The Rights Stuff: How the IPO is protecting your copyright

Chris Mills, director of copyright at the Intellectual Property Office (IPO), discusses 2021’s DCMS committee inquiry into streaming, a consultation on copyright in works made by Artificial Intelligence and the future of music in 2022.

Maya Radcliffe
  • By Maya Radcliffe
  • 5 Jan 2022
  • min read

The Intellectual Property Office (IPO) is the official UK government body responsible for intellectual property rights. With rapid technological advances making it so much easier to record, share and exploit music, protecting copyright has never been so essential.

Despite streaming services diminishing the piracy we were warned about in ‘90s — ‘You wouldn’t steal a car,’ is embedded in the minds of most millennials — stream-ripping and illegal music downloads are still rife. No longer the preserve of music pirates, music streaming has become mainstream, and is an essential component of the modern music industry. Indeed, in matters related to streaming and copyright, the IPO’s work encompasses a number of functions. 

Having previously worked at the Foreign and Commonwealth Office, in Parliament and at the Office for Security and Counterterrorism, Chris Mills took up the role of director of copyright and IP enforcement for the IPO in 2021 — a year that saw a Digital, Culture, Music and Sport (DCMS) Committee report calling for a ‘complete reset’ of music streaming.

After a landmark year, we spoke to Chris about the DCMS inquiry into streaming, the future of music in 2022 and the role of copyright in works made by Artificial Intelligence.

Maya Radcliffe: You joined the IPO last year, what are your observations about your new role?  

Chris Mills: One of the main things that’s really struck me is the commitment to rigour in policy making, supported by evidence wherever possible: there’s a deep-seated culture of making informed decisions and recommendations, which helps us avoid unexpected consequences. That’s particularly important when you’re dealing with proposals for government intervention in complex systems like the music industry. Through many of the decisions we make, individuals’ livelihoods and the viability of businesses are potentially on the line, so you need to be clear what you’re trying to achieve, and reasonably sure that the action you take will have the effect you want it to. At a more personal level, I’d say that the IPO’s commitment to being a ‘brilliant place to work’ really does hold true, and I’ve been able to draw on the support of a great team of colleagues throughout my first year.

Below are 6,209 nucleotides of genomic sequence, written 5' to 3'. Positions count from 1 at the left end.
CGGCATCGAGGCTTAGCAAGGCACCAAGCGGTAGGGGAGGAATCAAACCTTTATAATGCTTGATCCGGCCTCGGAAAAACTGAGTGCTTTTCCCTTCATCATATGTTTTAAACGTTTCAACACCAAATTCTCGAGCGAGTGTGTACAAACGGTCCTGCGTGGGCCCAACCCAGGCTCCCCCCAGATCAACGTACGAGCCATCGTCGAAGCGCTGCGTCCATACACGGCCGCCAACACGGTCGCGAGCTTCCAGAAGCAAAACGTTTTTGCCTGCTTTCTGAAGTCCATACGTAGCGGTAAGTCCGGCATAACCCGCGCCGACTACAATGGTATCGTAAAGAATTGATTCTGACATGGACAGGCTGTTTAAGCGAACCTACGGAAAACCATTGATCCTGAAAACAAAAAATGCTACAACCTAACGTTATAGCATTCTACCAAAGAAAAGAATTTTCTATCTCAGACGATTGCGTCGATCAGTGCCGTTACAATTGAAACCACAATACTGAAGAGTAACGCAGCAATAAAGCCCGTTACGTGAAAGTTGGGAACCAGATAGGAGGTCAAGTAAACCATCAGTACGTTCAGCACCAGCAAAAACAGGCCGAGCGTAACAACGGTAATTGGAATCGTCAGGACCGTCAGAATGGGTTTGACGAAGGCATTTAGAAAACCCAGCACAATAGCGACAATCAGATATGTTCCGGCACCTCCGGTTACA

'At the IPO we want to be, if you want to put it this way, the ‘honest brokers.’

Can you tell us a bit about the DCMS inquiry into streaming, the recommendations made, what the IPO is doing to address those recommendations? 

The DCMS Select Committee decided to examine the impact of streaming on artists, labels, and the sustainability of the music industry. This was really timely — there has been a growing sense of streaming establishing a new paradigm of music consumption that’s different from radio, different from physical sales, which had helped to move the industry on from the dominance of piracy. At the same time, some have been saying that the spoils are being divided unfairly. We had already begun our Creators’ Earnings research project, which applied an independent academic lens to the industry. The Committee’s inquiry complemented that and examined the issues from other perspectives, too.   

The Committee’s report definitely moved the debate on — we have a considered, cross-party view on the issues and some concrete proposals about what to do to address them: for instance, providing for equitable remuneration (ER) for performers; establishing minimum data standards; improving royalty chain transparency; creating reversion and contract adjustment rights; and asking the Competition and Markets Authority to study the major labels.  

Most industry participants can agree to some of that — the principle of improved data standards is reasonably uncontroversial. But some of the proposals are difficult to model right now — it’s hard to know whether they would have unexpected adverse consequences, like disadvantaging certain types of musician or reducing overall investment in the UK’s music industry. And there are competing proposals like Artist Growth that we need to examine too. We don’t yet have the data to support that sort of modelling, so the government felt it needed some more time to make sure that any intervention it might make would support its aims for the music industry as a whole.